As a child, Agnes loved playing outside. Her free time was spent running around in her family’s backyard, laying in the grass, and staring up at the clouds. But, like so many of us, as she grew up, Agnes slowly stopped making time for nature. She didn’t notice it at first: there was the part-time job, the schoolwork for college, the nights out at bars. By the time she got married and had her first child, there was little space in her life for things like gardening. As years went by, her job, relationship, and demands of raising a family continued to take precedence; during her adult life she rarely had a chance to visit the park on a sunny afternoon, just because. As she got older, she realized she wanted to invest more time in spending time outdoors.
Agnes had always dreamed of having a small garden of her own, and now there was nothing stopping her. Still, it felt a bit lonely to embark on this alone. And besides, Agnes couldn’t help but feel wary of spending hours by herself out in the backyard, in case an accident happened. After bringing the idea up with her caregiver, the two started gardening together during their weekly visits. It wasn’t long before they had a vegetable garden full of fresh produce, and they were cooking regularly in the kitchen with their home-grown ingredients.
The Science Behind Dirt and Happiness
Researchers have known for some time that playing in dirt is directly correlated with increased happiness. Scientists at Bristol University explain that dirt contains a type of bacteria that “[activates] brain cells to produce the brain chemical serotonin,” a hormone that makes humans feel happy. Their studies imply that spending time interacting with soil might offer benefits comparable to taking antidepressants. It’s also suggested that humans can experience these positive effects from simply being around soil—specifically, by breathing in a bacteria called M. vaccae.
Researcher Dorothy Matthews also confirms that soil is beneficial to depression. From her studies on soil, Matthews agrees that “it is definitely good to be outdoors—it’s good to have contact with these organisms.” With this knowledge, there is more reason than ever to make an effort to garden together.
Why You Should Garden with Your Aging Loved One
Aside from helping alleviate anxiety and depression, gardening has a slew of other benefits that will help improve your loved one’s overall health.
Provides company and connection
As a caregiver, spending quality time outside digging in dirt is a bonding activity for the two of you. Constant conversation isn’t necessary; you can both enjoy each other’s company in silence while planting seeds and breathing in the soil’s happy bacteria. Gardening is one of the best activities for bonding: it combines several happiness-inducing factors into one experience, including being outside in nature, moving your body, and getting sunshine.
Offers support and safety
Practically speaking, gardening together also helps ensure that your loved one stays safe. They might have a fall, suffer from too much heat or dehydration, or get injured while gardening. Having you there next to them provides instant backup and potential accident prevention. Simple safety tips might be making sure your loved one has a hat and proper protection from the sun. Bring water outside to stay hydrated, and set a time limit for how long you’ll both stay outside. As a caregiver, you can also help take care of any gardening tasks that your loved one is unable to do. If back pain is preventing them from digging, you can handle that while your loved one tackles watering, landscaping design, or choosing seeds.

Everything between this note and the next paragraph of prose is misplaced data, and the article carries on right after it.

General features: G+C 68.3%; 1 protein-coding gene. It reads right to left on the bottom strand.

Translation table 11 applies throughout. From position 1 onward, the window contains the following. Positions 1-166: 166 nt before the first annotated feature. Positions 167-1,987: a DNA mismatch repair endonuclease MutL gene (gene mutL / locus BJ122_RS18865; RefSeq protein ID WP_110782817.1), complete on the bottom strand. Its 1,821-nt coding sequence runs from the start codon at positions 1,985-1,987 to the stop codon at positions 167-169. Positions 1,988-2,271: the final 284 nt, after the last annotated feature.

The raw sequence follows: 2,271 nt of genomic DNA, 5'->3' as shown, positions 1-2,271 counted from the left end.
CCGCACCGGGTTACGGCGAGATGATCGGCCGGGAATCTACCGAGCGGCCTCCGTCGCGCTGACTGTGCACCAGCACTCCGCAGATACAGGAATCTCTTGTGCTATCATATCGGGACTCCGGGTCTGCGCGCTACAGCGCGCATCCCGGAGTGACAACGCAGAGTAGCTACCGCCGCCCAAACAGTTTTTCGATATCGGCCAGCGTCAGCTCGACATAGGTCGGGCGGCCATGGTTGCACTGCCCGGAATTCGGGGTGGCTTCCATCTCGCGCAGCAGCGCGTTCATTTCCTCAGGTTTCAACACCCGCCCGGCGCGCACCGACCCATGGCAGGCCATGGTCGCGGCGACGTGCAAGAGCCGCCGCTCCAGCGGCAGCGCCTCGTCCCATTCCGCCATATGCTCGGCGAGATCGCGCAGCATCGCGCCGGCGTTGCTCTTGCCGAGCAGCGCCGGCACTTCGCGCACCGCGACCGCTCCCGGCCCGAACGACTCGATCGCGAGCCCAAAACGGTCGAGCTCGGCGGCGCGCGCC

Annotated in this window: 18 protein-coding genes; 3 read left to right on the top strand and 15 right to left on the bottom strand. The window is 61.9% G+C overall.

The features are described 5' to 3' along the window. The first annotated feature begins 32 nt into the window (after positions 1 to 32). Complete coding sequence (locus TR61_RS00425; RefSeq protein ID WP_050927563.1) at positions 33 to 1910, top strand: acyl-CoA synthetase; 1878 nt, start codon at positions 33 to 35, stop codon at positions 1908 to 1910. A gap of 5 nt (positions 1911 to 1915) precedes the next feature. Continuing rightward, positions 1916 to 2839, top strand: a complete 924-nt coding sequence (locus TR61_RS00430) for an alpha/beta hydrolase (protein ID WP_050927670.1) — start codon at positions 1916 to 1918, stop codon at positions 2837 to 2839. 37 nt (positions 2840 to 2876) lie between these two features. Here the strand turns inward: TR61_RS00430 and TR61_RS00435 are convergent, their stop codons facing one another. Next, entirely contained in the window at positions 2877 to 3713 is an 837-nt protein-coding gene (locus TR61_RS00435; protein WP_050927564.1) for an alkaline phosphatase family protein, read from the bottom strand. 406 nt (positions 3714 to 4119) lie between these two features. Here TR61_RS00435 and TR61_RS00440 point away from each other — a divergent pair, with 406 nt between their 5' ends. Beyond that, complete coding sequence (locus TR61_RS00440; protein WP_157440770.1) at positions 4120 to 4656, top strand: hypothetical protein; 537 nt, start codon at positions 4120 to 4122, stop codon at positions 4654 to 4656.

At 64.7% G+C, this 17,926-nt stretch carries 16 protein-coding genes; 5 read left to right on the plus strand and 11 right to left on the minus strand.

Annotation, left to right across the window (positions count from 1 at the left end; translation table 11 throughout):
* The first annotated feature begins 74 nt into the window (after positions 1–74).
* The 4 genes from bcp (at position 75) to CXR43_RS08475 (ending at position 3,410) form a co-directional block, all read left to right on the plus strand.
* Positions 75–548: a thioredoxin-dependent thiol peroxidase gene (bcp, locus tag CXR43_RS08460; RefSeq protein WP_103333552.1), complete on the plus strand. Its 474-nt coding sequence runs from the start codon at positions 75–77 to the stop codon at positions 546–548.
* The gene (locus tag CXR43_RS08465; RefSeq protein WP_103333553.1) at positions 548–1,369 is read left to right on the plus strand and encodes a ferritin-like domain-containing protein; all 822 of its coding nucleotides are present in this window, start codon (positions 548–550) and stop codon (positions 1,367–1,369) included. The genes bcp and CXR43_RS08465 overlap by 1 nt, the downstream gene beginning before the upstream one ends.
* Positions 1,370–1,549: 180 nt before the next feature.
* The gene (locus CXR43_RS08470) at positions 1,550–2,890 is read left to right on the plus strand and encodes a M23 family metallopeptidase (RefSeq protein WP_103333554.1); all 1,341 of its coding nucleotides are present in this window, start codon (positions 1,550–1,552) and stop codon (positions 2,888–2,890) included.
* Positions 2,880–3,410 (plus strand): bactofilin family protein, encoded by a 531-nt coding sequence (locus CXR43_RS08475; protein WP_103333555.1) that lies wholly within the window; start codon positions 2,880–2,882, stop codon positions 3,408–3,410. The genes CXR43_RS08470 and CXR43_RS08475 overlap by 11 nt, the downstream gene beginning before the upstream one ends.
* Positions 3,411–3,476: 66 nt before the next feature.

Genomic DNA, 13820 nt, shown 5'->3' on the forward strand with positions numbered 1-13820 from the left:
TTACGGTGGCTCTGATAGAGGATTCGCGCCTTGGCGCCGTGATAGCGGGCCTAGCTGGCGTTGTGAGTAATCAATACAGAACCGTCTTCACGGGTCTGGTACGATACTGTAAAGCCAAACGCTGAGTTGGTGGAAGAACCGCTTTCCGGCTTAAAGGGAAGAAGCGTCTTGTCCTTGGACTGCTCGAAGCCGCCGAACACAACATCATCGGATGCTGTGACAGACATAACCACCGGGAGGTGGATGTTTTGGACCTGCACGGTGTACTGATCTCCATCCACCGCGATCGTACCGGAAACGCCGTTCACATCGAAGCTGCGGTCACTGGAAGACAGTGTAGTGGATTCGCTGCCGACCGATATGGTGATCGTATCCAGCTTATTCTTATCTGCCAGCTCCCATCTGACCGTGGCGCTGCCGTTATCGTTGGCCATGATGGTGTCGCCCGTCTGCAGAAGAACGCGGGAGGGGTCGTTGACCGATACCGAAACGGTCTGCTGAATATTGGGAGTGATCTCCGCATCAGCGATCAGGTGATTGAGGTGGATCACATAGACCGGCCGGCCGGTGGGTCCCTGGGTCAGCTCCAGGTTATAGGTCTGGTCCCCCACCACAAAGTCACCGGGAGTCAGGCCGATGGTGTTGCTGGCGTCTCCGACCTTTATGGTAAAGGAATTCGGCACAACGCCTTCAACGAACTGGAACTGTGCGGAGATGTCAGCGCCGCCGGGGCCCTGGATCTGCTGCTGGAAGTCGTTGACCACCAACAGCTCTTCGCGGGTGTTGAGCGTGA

Creates ongoing tangible rewards
Gardening enjoyment doesn’t end when you put away the trowel—the benefits continue inside. You and your loved one can pick flowers from your garden and create freshly cut bouquets to enjoy in the home, or use home-grown veggies and herbs to cook up a storm in the kitchen. Gardening might inspire your loved one to get back into home-cooking, which often encourages healthier eating and family dinners, as well as an increased sense of connection with food.
Helps protect against dementia
We also have reason to believe that gardening is particularly helpful for decreasing the risk in older adults of developing Alzheimer’s and other forms of dementia.“A long-term study that followed approximately 3,000 adults for 16 years found that daily gardening was the single biggest risk-reduction action participants could take against dementia, reducing incidence by 36%, and another Alzheimer’s study puts that number at 47%.”
And never fear if your loved one doesn’t have a large backyard: you can easily start a small herb and vegetable garden if you have access to a small deck or porch. You can also garden indoors with herb towers, vertical gardens, or hydroponics. Community gardens are another great way to spend time digging in soil with other nature-inclined folks—check out the ones available in your area.
Gardening together can help your loved one experience a renewed sense of purpose, a connection with nature, and can improve physical health. You might even want to invite other family members to join in on the fun, and make it a weekly family affair. No matter how you and your loved one choose to embrace gardening, you can bet that it will bring a world of benefits to everyday life.
For caregivers and family members searching for tips and programs to support their aging loved one, Institute on Aging is proud to provide a range of services and resources to help. Connect with us today to learn more.